Russian characters found their way into the imagination of playwright MK Wolfe, who noticed parallels to people she knew about and boldly went on to adapt Anton Chekhov’s 1904 play “The Cherry Orchard” to a local setting.

“A Cherry Orchard in Maine …,” the final production of a season full of Maine-based plays by the Snowlion Repertory Company, borrows from the Russian classic to look at some of what’s happening today in the Pine Tree State. Although there’s some cultural translation involved, the Knox County folks populating this engaging production, as portrayed by a dozen mostly local actors under the direction of Al D’Andrea, are, like their Russian counterparts, a confused but likable bunch capable of drawing both laughs and sympathy.

The play concerns the effects of social and economic changes on some longtime landowners, their friends and employees as a tax auction looms. Laura Houck plays matriarch Lily, who, as the play opens, is returning after spending years away when she squandered most of what was left of the family fortune. She’s greeted warmly by her erratic brother Leo (David Arthur Bachrach) and daughters Anna (Casey Turner) and Veronika (Holly Brown), the latter two hoping that romance will open avenues to exciting new lives.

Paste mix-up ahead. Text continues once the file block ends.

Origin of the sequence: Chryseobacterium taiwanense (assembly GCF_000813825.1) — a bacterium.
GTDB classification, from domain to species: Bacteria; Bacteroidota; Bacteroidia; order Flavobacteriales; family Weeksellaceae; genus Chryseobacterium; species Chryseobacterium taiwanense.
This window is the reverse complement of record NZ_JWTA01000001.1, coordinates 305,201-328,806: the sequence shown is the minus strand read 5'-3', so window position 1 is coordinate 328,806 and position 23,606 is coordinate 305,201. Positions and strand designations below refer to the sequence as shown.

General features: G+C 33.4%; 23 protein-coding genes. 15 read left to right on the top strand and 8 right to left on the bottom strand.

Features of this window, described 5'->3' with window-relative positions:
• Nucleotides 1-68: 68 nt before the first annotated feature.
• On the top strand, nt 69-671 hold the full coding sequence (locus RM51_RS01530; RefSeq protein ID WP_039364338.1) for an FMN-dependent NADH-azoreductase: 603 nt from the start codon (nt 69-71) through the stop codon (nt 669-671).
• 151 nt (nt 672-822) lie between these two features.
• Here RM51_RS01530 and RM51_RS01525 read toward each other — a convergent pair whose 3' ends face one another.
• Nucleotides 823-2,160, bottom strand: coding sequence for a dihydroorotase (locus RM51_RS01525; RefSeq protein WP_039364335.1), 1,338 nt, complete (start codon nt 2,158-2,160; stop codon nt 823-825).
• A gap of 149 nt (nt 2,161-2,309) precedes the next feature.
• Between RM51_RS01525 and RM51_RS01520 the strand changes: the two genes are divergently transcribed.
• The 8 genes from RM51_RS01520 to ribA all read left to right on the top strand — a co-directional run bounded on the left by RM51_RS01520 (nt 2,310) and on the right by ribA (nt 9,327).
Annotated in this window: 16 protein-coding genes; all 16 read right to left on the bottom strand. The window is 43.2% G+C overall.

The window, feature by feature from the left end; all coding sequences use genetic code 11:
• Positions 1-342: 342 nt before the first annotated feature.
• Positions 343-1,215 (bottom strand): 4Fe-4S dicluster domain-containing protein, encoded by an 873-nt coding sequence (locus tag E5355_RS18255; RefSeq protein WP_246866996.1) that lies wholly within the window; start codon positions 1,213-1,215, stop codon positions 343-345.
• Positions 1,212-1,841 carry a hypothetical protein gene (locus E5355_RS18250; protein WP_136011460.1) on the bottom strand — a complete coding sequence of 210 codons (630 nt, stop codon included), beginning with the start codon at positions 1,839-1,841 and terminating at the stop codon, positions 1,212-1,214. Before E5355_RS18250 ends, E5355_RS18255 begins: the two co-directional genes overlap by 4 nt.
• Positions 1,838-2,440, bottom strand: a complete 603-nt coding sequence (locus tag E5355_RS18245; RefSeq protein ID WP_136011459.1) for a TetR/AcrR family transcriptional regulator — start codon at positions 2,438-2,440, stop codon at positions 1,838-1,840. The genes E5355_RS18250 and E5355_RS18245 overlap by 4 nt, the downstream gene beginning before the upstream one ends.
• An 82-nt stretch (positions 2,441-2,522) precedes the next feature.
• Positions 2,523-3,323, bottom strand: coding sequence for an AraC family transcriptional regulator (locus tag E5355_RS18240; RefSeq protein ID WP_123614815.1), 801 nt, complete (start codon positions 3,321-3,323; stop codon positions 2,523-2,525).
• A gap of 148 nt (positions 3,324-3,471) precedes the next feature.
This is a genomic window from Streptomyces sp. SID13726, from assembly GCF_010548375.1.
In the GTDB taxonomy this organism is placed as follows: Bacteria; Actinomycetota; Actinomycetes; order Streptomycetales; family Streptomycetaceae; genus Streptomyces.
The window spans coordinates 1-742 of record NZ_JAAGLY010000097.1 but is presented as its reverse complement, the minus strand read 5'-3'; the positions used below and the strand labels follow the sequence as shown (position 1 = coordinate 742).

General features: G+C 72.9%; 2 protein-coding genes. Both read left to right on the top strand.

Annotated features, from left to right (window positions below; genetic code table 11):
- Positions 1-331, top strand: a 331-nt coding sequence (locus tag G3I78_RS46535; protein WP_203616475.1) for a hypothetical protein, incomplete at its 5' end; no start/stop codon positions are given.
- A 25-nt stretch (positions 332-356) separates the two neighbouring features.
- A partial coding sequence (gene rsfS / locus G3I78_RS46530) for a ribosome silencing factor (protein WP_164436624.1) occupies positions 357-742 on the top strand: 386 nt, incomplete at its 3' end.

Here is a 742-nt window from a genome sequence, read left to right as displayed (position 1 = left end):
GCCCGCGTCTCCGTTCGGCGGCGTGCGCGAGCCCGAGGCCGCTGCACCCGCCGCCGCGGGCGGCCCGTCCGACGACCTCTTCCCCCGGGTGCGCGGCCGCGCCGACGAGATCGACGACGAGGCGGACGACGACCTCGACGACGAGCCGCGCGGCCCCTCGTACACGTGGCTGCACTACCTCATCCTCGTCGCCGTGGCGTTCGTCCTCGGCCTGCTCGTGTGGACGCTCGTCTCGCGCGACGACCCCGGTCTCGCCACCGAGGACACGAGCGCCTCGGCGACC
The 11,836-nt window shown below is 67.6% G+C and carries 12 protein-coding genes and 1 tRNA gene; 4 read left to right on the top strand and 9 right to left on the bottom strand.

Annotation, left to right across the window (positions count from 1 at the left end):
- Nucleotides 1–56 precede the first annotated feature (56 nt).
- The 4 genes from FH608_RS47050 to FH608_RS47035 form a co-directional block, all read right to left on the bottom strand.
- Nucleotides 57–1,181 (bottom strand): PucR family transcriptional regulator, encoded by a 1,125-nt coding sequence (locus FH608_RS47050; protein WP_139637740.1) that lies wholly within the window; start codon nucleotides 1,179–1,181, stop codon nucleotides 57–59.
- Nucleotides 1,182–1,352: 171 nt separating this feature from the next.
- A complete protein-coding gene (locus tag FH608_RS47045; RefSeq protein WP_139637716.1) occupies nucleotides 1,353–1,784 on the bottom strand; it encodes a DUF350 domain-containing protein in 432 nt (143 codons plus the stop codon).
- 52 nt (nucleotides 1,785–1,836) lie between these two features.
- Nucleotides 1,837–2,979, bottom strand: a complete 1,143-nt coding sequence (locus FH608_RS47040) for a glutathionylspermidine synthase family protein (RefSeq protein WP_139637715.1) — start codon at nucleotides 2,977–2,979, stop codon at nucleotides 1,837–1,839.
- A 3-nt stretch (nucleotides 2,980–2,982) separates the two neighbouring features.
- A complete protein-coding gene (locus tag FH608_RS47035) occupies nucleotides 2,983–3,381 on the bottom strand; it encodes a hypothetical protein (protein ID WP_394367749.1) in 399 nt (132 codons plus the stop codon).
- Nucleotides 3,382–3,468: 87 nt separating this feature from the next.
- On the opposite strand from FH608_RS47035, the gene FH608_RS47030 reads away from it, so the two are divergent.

The upwardly mobile townsman Jerry (Tom Handel) tries to convince Lily to take the step of selling prime parts of the estate to the acquisitive “summer people.” Various other friends and hangers-on try to find ways, often ineptly, to land on solid ground financially and psychologically as issues of dislocation and homelessness arise.

A retreat into various degrees of eccentricity seems the solution for several characters. The crotchety Fiske (Christopher Horton), the mystical Charlotte (Kim Gordon), the boisterous Bernard (David Lee Vincent), the idealist Peter (Andre T. Demers) and the lovelorn Simon (Jonathan D. Raines) are all given moments to consider their diminishing options.

Welcome softer notes can be found in the potential romances, as between servants Dee Dee (Mary Randall) and Yank (Meredythe Dehne Lindsey), and in quieter moments of reflection by Lily and others.

The sets by Craig Robinson create a rustic charm, as do the class-defining costumes by Brittney Cacace. The sound design by Joseph Blough, which includes some relocated bluegrass music, and lighting by Iain Odlin help to complete an impressive and absorbing production.

With an eye to what makes us all human, Wolfe and company have placed this “Cherry Orchard” along the right path.

Steve Feeney is a freelance writer who lives in Portland.